life changing chaos

So I’ve failed miserably at keeping up this blog. Life got so chaotic that by the end of the day I simply had no energy or will to write. You understand right? Anyway, now that things are settled, I figured I would let you all in on what we have been up to the past 8 months or so.

To start, Teddy has a new job! He’s now a welder and loves it. It allows him to work with his hands and every day is different, so he doesn’t get bored as easily.

Next thing, because he got this new job we had to move two hours south to be closer to Salt Lake City. We bought our first home and have finally gotten settled. May I say, although the responsibility of owning a home is super scary, it’s SO worth it.

Oh ya, and IM PREGNANT! Again! I’m 33 weeks and due December 4th,2017 with a little GIRL!  I’ll post later on all the baby details and the pregnancy and all that fun stuff, but definitely had to add that to the list of chaos we’ve been dealing with.

All this in addition to taking care of two toddlers and a dog… life is insane. Thankfully we feel like it’s finally under control *knock on wood* so I’m hoping to start posting more regularly.

 

Parenting By Example

IMG_9529.JPGEvery parent I’ve ever met hopes their child turns out to be a great person. They hope they will be polite, kind, smart and considerate. Yet, you can look around restaurants and see kids fighting for their parents attention because their parents are on their phones. You can hear adults gossiping and judging others in front of (or with) their kids. We have to ask ourselves, is THAT what we want to teach our kids?

Heres the thing about kids (especially older kids and teens)– they are very observant, but aren’t great at listening. So what is a parent to do? It’s simple: BE WHO YOU WANT YOUR KIDS TO BE!

You can’t tell your kid not to drink while you yourself are drunk, and you can’t tell them to not use their phone at the table while you are looking at yours. So strive to change the things you don’t want your kids to learn. Lead by being a great example, rather than harsh words.

My Experience with the Mormon Church- Part 2 of 2

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So I hope you read Part 1 of this post because otherwise you’ll be a little lost. Unless, of course you have experience with the church yourself. Anyway, this post is not going to be bashing on Mormons, or trying to disprove anything. I believe everyone has the right to practice whatever religion they believe in. My husband is still an active member of the church, as his family, and they are all fantastically great people.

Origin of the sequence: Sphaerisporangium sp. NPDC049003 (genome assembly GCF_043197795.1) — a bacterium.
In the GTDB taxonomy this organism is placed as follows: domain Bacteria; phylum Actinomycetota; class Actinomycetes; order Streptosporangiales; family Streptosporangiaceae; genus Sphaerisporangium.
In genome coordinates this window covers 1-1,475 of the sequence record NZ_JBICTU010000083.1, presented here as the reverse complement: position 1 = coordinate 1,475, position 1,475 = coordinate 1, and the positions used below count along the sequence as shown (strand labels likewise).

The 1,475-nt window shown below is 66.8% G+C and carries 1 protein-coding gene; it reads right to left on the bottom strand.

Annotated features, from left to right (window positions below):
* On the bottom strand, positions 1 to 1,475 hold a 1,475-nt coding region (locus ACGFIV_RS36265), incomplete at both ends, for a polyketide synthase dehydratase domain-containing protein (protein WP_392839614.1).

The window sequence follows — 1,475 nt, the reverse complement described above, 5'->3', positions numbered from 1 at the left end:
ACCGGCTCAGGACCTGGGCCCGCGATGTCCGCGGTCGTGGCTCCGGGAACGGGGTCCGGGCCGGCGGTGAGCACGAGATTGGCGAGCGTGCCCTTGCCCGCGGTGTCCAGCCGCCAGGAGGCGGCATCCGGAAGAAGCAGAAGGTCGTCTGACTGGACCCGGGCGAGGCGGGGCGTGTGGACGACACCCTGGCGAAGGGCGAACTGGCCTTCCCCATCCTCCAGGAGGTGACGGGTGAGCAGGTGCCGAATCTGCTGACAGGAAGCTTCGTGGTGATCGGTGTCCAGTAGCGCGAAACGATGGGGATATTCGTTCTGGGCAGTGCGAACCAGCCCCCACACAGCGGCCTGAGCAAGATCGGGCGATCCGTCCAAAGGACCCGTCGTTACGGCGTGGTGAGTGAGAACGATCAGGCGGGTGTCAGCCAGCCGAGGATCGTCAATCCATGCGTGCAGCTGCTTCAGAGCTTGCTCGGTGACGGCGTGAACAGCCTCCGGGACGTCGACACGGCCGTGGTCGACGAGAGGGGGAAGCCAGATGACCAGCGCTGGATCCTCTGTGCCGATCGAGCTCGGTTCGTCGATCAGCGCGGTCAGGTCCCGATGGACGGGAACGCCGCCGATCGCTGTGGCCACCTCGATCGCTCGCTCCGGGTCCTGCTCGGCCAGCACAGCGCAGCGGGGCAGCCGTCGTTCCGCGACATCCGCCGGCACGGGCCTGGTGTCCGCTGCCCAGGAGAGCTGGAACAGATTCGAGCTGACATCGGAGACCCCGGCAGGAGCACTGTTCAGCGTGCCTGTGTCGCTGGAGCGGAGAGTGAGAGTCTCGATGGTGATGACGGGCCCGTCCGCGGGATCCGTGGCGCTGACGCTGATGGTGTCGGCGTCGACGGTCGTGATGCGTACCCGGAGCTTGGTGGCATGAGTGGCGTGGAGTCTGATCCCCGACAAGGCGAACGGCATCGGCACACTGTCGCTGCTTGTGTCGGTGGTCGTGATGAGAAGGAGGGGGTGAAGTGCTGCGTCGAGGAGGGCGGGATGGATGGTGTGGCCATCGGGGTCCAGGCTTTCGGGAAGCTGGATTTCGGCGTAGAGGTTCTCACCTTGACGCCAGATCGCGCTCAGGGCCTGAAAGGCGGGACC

That all being said, I personally choose not to be a member of the LDS religion anymore, and this post is about my journey from entering the church to leaving it. I’ll start at the very beginning. WARNING: LONG POST. It’s more of a diary entry, instead of a help blog, but if you are a struggling member of the church, I hope this will help you!

Why I joined the church

4 years ago, I was working in Hanksville, UT. At that point I had been depressed for many years and was self-medicating using alcohol. I knew something was not right, and that I needed help of some kind, I just didn’t know where to look or what to look for. That’s when I met the man who is now my husband (Teddy). He was amazing and we had an instant connection. He took me to a church service and called the Mormon missionaries over. It was the kick in the butt I needed. It helped me focus on something GOOD for a change, and gave me a reason to stop drinking altogether. I had always wanted more faith in my life, but never had immediate access to anyone willing to take me to church with them.  Over a course of 6 weeks, I had been taking twice-weekly lessons with the missionaries, and they told me they wanted to baptize me. I had developed a friendship with them and didn’t want to let them down, so I hesitantly agreed. From the moment I agreed it just didn’t feel right, but I got praise from Teddy, as well as his family, so I thought it was just my nerves. They were great people, so I figured there might be something to it.  I was reassured that the more I prayed and the more I learned, the better I would feel about it, and to just keep on trying.

On the day of my baptism I was very nervous, but I went through with it. The only thing I felt was relief that it was over and behind me. Honestly, I didn’t even realize how big of a deal it really was.  But what was done, was done, and I told myself I would try to live the Mormon lifestyle. Part of this was because I didn’t want to lose Teddy because in my gut I knew he was the one who I wanted to spend my life with.

Beginning of The End

I kept on trying my best to be a ‘good Mormon’ for YEARS,  but I ended up loosing myself in it. Because of the depression and alcoholism I never really knew who I was to begin with, but the more time I spent in the Mormon church, the more trapped and lost I felt. By then I was married with a child, so I felt like I had no way out. I kept thinking that if I just tried harder that I would fall in love with it.